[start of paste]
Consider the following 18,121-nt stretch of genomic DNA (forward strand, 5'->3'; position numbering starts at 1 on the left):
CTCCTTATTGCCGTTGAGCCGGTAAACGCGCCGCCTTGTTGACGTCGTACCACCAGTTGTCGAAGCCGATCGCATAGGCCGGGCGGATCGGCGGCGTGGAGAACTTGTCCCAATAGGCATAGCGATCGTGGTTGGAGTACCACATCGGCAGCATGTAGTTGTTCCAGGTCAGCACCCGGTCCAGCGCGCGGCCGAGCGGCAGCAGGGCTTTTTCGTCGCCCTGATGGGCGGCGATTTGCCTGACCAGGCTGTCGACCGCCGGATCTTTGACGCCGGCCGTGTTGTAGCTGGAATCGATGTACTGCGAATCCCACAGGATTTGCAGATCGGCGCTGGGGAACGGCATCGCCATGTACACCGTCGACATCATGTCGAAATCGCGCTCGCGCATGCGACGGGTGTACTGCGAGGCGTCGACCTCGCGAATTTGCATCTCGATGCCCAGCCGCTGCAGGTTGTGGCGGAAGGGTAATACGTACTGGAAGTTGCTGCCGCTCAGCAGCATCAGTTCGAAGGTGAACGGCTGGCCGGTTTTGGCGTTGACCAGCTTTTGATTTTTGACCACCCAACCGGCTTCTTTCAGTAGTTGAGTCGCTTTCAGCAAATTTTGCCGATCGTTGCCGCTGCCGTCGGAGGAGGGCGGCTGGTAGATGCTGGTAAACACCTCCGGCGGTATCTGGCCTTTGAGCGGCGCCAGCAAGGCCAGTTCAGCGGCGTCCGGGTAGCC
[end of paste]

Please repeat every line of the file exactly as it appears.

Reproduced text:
Consider the following 18,121-nt stretch of genomic DNA (forward strand, 5'->3'; position numbering starts at 1 on the left):
CTCCTTATTGCCGTTGAGCCGGTAAACGCGCCGCCTTGTTGACGTCGTACCACCAGTTGTCGAAGCCGATCGCATAGGCCGGGCGGATCGGCGGCGTGGAGAACTTGTCCCAATAGGCATAGCGATCGTGGTTGGAGTACCACATCGGCAGCATGTAGTTGTTCCAGGTCAGCACCCGGTCCAGCGCGCGGCCGAGCGGCAGCAGGGCTTTTTCGTCGCCCTGATGGGCGGCGATTTGCCTGACCAGGCTGTCGACCGCCGGATCTTTGACGCCGGCCGTGTTGTAGCTGGAATCGATGTACTGCGAATCCCACAGGATTTGCAGATCGGCGCTGGGGAACGGCATCGCCATGTACACCGTCGACATCATGTCGAAATCGCGCTCGCGCATGCGACGGGTGTACTGCGAGGCGTCGACCTCGCGAATTTGCATCTCGATGCCCAGCCGCTGCAGGTTGTGGCGGAAGGGTAATACGTACTGGAAGTTGCTGCCGCTCAGCAGCATCAGTTCGAAGGTGAACGGCTGGCCGGTTTTGGCGTTGACCAGCTTTTGATTTTTGACCACCCAACCGGCTTCTTTCAGTAGTTGAGTCGCTTTCAGCAAATTTTGCCGATCGTTGCCGCTGCCGTCGGAGGAGGGCGGCTGGTAGATGCTGGTAAACACCTCCGGCGGTATCTGGCCTTTGAGCGGCGCCAGCAAGGCCAGTTCAGCGGCGTCCGGGTAGCC